There can be a glimpse — a sudden wondrous awareness that this holographic representation of the self and its world is not real, and that everything-that-is is the natural reality, at the still point where there is no time and no space. And that glimpse reveals that the self-created model on which modern humans and their civilized societies now utterly depend (and believe to be the true reality) is not only a self-delusion but completely unnecessary, a model that hasn’t helped those afflicted with selves succeed better evolutionarily, while those (apparently few) who are not so afflicted function perfectly well without it.
The tragedy for those who seek such a glimpse — or enlightenment or whatever you want to call freedom from the self — is that there is no path to it. There is nothing that the self within its preoccupied world can do to get rid of itself, and trying only focuses even more intensely on the “I am separate” self and its hopeless predicament. I, the writer of this, know what a glimpse is, but it was not something ‘I’ experienced; it was an unexpected, and unattainable, brief falling away of this self. My self is back with a vengeance, but now I’m prepared to acknowledge the plausibility of this impossible message, and the more I study this possibility with a scientist’s and skeptic’s mind, the more it just makes sense. And the less all the complicated theories and models of scientists and students of human nature rooted in the belief in separate selves in time and space, make sense.
I am not writing this with the hope or expectation that anyone reading will understand or agree with it. It cannot be successfully described, argued, empirically defended, demonstrated or proved. Yet while achieving some clarity about this explanation of reality and unreality does not bring liberation from the self’s enduring sense of its own seemingly-irrefutable existence, its apart-ness and lifelong predicament, it somehow resonates with something deep inside, something that is beyond ‘me’, something that somehow ‘knows’, remembers, when the truth was seen, when there was nothing missing, nothing to be done, no thing apart. Only this.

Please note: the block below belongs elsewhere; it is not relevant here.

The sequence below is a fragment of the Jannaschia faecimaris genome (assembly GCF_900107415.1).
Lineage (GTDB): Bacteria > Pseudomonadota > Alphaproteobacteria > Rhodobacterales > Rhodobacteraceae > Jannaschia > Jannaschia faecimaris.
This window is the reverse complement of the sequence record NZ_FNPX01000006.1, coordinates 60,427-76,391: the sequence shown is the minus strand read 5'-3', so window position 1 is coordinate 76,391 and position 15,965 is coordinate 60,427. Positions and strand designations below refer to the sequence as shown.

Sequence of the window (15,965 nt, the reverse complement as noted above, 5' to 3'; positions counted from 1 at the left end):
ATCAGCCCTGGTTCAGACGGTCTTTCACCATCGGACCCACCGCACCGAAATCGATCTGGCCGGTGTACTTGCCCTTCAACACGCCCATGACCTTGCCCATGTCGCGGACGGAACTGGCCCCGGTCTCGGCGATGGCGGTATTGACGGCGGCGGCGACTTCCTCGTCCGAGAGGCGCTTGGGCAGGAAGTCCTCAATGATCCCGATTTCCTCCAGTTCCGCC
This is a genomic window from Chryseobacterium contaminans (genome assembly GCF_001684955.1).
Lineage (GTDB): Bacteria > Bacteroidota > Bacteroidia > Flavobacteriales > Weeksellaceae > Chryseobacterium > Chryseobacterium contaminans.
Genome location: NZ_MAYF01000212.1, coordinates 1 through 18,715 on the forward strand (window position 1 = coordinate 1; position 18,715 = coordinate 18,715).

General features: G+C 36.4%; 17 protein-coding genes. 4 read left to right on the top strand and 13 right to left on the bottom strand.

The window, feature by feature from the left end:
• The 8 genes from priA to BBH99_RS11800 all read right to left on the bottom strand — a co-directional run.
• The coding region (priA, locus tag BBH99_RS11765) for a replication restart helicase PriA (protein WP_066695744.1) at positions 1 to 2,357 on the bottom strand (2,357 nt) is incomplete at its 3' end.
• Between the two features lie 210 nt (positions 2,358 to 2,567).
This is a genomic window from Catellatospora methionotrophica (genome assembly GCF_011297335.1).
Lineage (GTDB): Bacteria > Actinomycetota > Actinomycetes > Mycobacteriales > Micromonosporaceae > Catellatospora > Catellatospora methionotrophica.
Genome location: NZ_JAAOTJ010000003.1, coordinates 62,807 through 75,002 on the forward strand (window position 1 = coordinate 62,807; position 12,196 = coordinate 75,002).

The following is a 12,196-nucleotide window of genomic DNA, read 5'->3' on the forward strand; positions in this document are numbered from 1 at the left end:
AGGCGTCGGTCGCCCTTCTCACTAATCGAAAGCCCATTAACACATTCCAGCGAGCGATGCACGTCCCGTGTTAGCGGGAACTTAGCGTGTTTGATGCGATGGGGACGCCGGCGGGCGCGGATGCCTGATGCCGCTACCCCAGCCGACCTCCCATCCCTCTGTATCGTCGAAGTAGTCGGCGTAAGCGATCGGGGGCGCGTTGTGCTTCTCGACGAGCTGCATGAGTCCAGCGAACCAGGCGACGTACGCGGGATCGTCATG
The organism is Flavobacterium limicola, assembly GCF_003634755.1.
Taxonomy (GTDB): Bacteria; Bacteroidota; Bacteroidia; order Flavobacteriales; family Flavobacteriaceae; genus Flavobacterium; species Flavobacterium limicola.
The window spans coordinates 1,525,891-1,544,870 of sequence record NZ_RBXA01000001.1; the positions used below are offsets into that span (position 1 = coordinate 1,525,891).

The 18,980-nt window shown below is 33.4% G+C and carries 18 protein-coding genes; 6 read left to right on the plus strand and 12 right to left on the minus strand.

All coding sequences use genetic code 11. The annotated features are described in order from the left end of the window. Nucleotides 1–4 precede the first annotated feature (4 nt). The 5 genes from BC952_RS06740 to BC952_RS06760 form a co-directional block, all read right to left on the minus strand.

I sit upon the forest’s sphagnum floor
and will my stubborn self to fall away.
First, I try to meditate,
to “clear my mind of thoughts”,
but the mind is a small child
always grasping at new and shiny things:
“mine, mine, mine”.
So I try self-inquiry
but my self isn’t talking
without its lawyer present.
Then I try “just looking”
but my self isn’t buying any of it.
I try “just letting go”
but the self on the other end
just holds on tighter.
So I try surrender
and my self smiles, leans back,
and clasps its hands behind its head.
Finally I resort to resignation
but my self pulls out a life contract
and points to my signature.
Still, I remember, somewhere
deep inside these dis-enchanted bones — except
it’s not a memory,
it’s a piecing-back-together,
a reassembly of what somehow came apart.
There are no words for this
but it’s all that ‘I’ doesn’t have.